A few days ago I came back home after a long trip in a fairly confined space, traveling various time zones. I looked at a small pile of parcels, accumulated during my absence and picked up the one by Closing The Eternity to be played first. It was probably the best choice I could have made (as I found out later of course), since within fifteen minutes of the first piece (lasting close thirty minutes) I was dozing off, drifting back into space, but this time without being in a confined space, and without other people, noise, screens flickering around me. I have no idea who to thank for this, since Closing The Eternity reveals no names. I only heard music from this project before when I reviewed the collaboration with Matthias Grassow in Vital Weekly 983. I found that one a bit new age-like for my taste, but with this one they dive right back into the world netherworld of dark drone music. Music that was already recorded in 2004, and mixed in 2007, and for unknown reasons never released before. Maybe it needed the right label, and Muzyka Voln means 'music of waves', so it has found the perfect home for it. Two very long pieces, twenty-five and twenty-five minutes, while in the middle there is an eight-minute piece. In all three of these pieces time comes to standstill. The drone pieces are very quiet, and I am not sure why that is. I would think it could easily have been a bit louder than this. I am not complaining though. Even now, fully recovered from jetlag, all present and not dozing off, I think this is a great release. Probably not in terms of hearing something that hasn't been done before, as this fits perfectly the world of all things dark, drone and atmospheric, but Closing The Eternity simply delivers three excellent pieces of that kind of isolationist music, with the closing piece, 'Alongside The Infinity' having the most action of the three. This is an excellent mid winter mood music release.
Russian ambient drone project Closing The Eternity has had numerous releases going back to 2001, some of them in collaboration with Ad Lux Tenebrae, Mathias Grassow, and others. 'Forever And A Day' was recorded in 2004, mixed in 2007 and mastered in 2008. Why it hasn't been released until now is a bit of a mystery. The label claims it "has long been waiting the right moment for manifestation" but I'm guessing there were other factors involved. This is the first release on the Muzyka Voln/Zhelezobeton label for Closing The Eternity and that may have also have had something to do with it. CTE has gone through plenty of other labels in their time, so who knows? Anyway, 'Forever And A Day' is here now, and it's actually quite good. This is what I'd call "grey ambient" as opposed to dark or light, where the atmosphere is kind of neutral but still in lonely, isolationist terrain. There are three tracks (two lengthy ones, and a shorter one about 8.5 min.) a little over an hour in length total, but it's all that easy to discern one from the other. In a sense, the music bears a remarkable similarity to the cover photography by Arseniy Vinovarov, who took these pictures literally on the edge of the Earth - at the shore of the Arctic ocean. Surely that is a fairly bleak place (not that there isn't a certain sense of beauty about it) and this work absolutely reflects that. There is an ebb and flow to these drone pieces that could be equated with natural elements in the Earth's environment. It is simultaneously relaxing and disquieting, and maybe only those who have stood at the precipice overlooking some vast terrain or abyss might understand this. Played loudly, 'Forever And A Day' could easily seem oppressive and overwhelming, but at medium to low volume wondrous and transcendental. There are no obtrusive elements or incidents in the recording; it all flows smoothly. And though you might consider this minimal, there is no thinness to the atmosphere for it is as deep and wide as your ears can perceive. Having something as amorphous as this makes it easy to return to when you're in the mood for something that isn't highly defined.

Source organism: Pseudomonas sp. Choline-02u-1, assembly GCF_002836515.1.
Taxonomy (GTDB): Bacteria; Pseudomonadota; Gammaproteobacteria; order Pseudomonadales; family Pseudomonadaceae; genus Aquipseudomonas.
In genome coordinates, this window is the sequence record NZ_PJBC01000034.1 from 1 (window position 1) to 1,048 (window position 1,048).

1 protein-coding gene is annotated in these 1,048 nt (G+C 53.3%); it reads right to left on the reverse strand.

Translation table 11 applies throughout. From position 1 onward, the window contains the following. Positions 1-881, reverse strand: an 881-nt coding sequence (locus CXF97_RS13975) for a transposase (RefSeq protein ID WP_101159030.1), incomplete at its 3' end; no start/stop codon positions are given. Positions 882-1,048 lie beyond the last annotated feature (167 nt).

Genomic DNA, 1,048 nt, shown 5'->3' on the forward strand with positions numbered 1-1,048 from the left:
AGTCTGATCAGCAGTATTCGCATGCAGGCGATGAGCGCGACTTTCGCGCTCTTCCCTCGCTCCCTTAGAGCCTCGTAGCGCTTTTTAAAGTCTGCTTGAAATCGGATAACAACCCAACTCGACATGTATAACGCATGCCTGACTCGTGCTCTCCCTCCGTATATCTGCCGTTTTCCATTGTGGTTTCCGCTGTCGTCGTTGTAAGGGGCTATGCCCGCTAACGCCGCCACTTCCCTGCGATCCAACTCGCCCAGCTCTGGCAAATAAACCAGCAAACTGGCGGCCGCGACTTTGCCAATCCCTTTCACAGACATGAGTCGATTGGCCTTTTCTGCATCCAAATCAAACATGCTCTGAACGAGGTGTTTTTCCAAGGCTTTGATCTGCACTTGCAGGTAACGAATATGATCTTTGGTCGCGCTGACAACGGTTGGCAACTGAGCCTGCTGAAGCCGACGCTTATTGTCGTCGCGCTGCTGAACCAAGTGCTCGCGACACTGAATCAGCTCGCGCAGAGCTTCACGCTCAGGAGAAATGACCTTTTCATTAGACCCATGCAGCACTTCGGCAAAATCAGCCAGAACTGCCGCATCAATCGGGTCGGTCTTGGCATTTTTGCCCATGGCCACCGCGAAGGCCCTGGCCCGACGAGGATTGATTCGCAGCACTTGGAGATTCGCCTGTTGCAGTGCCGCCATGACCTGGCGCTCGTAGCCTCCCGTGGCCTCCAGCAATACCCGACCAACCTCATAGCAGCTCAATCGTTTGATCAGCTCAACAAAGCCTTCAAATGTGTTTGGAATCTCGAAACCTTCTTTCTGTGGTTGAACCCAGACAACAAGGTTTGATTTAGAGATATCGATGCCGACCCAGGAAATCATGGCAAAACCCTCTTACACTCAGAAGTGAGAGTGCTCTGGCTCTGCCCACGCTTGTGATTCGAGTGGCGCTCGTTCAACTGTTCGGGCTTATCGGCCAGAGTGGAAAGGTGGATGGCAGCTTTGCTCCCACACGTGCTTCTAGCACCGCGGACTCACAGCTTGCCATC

Although Closing The Eternity is sort of shrouded in mystery, it hasn't been too difficult to find that the person behind the project is Anton Shafarostov (aka 121) who also has another (apparently) still active project called Velehentor which seems to be dark ambient and abrasive than Closing The Eternity. This release is strictly limited to 300 CD copies only, no digital download available, so if it sounds interesting to you, order it now because once it's gone, it's gone.